California's global warming trading scheme endangers indigenous peoples

California’s global warming trading scheme could endanger indigenous forest peoples

International delegation warns against carbon offsets rejected by other global governments

SAN FRANCISCO, Oct. 17 – Leaders of indigenous forest peoples warned today that California’s proposed carbon credits trading scheme – intended to help reduce global warming – could in fact threaten the survival of those who live there.

At issue are so-called REDD credits that may be part of the state’s cap-and-trade carbon market. These credits would allow California polluters to meet limits on greenhouse gas emissions by buying carbon offset credits from international initiatives intended to prevent destruction of tropical rainforests.

“In Acre, the demarcation of indigenous territories is paralyzed because they want to take our lands to make profits from environmental services, through programs like REDD,” said José Carmelio Alberto Nunes, known as Ninawá, the president of the Federation of the Huni Kui people of Acre, Brazil. “We will not and cannot trade our hunting, our fishing, and our lives for pollution. You cannot trade pollution for nature. We are for life — therefore we are against REDD.”

Ninawá is among a delegation of indigenous leaders from Mexico, Brazil and Ecuador who are traveling to Sacramento this week to testify before the state Air Resources Board and meet with officials from Gov. Jerry Brown’s office and Cal-EPA.

“We support California’s efforts to reduce greenhouse gas emissions,” said Tom Goldtooth, executive director of the Minnesota-based Indigenous Environmental Network. “But REDD amounts to nothing more than a plan to grab the lands that our indigenous peoples have always cared for, in exchange for permits that let industries continue to pollute.”

“REDD plus indigenous peoples equals genocide,” Goldtooth said.

Although the Air Resources Board has yet to issue a draft rule to accept REDD credits into its carbon trading system, the state has been actively exploring the option through initiatives such as the Governors Forests and Climate Task Force. The task force is an initiative started by California in 2008 to create a supply of REDD credits for California’s carbon market. Under a 2010 agreement, Chiapas, Mexico and Acre, Brazil are the two states that will be the first to potentially supply California with REDD credits.

The Task Force held its annual meeting last month in Chiapas, Mexico, where the meeting was met with public protests.

Rosario Aguilar, a health promoter from the region and a member of the delegation to California, said, “Even before California has established its market, the REDD+ project being implemented in our communities is causing conflict and displacement.  As part of their plan to move indigenous people off the land, the government cut off medical services to the village of Amador Hernández in the Lacandon Jungle. This is why we say that REDD is promoting death, not life.”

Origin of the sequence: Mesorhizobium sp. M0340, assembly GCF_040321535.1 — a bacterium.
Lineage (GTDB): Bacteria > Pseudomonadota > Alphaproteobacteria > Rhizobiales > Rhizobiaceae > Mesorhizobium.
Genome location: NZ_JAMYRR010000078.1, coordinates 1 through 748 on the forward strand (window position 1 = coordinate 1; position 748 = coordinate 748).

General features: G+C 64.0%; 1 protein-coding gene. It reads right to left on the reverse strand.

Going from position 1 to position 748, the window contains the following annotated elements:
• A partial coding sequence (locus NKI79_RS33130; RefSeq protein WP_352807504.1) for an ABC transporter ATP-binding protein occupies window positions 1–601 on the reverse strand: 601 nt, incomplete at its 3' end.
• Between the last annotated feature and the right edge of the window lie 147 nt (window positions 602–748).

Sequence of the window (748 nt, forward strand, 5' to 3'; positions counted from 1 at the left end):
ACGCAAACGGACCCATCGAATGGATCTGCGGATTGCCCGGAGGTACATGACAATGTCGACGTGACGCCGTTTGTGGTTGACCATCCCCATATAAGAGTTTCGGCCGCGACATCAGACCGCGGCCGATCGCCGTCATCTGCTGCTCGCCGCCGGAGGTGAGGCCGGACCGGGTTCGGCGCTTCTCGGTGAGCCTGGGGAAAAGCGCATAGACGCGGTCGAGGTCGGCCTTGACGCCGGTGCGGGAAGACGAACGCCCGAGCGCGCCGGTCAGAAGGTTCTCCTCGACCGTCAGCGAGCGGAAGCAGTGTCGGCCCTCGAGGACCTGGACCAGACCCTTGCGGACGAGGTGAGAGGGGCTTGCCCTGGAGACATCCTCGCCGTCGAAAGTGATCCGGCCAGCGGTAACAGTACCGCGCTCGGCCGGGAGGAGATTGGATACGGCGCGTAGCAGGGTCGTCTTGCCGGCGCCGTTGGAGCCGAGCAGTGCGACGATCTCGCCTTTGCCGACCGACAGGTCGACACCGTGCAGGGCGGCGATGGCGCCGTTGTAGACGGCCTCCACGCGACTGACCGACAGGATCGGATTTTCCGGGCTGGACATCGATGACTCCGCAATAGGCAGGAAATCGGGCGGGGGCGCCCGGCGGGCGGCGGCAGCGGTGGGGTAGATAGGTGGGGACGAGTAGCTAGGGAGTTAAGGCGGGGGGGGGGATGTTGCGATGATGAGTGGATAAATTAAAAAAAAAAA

Opposition to REDD credits is also building within California. In July, over 30 California groups, including Friends of the Earth, Communities for a Better Environment, the Center for Race, Poverty and the Environment and Greenpeace wrote to Governor Brown, urging him to reject REDD credits from California’s cap and trade system. The groups pointed out that because REDD credits lack environmental integrity and pose unacceptably high social risks, “to date no regulatory carbon market in the world has allowed the use of sub-national forest offsets for compliance.”

“While Chevron explodes in Richmond and causes over 15,000 people to be hospitalized, it’s clear that we need real climate solutions to address greenhouse gases and toxic pollution in California,” said Nile Malloy, Northern California program director at Communities for a Better Environment. “REDD is not the solution. We need equitable, renewable and just solutions to solve the climate crisis at home and not negatively impact the Global South and other communities in the process.”

The following members of the delegation are available for interviews:

  • Rosario Aguilar, a health promoter and social anthropologist from the town of Las Margaritas in Chiapas, Mexico.
  • José Carmelio Alberto Nunes (Ninawá), president of the Federation of the Huni Kui people of Acre, Brazil.
  • Berenice Sanchez Lozada, a Nahua from Mexico, one of the founding members of the Global Alliance of Indigenous Peoples and Local Communities Against REDD and for Life.
  • Marlon Santi, a Kichwa from Ecuador and leader of Ecuador’s indigenous movement.
  • Tom Goldtooth, a Dakota/Dine, and executive director of the Minnesota-based Indigenous Environmental Network.
  • Gloria Ushigua, is a member of the Association of Zápara women, Ecuador, and a vocal critic of both conventional extractive industries and REDD-type programs as they are being implemented in Ecuador.

Michelle Chan, Friends of the Earth, 202 427 3000

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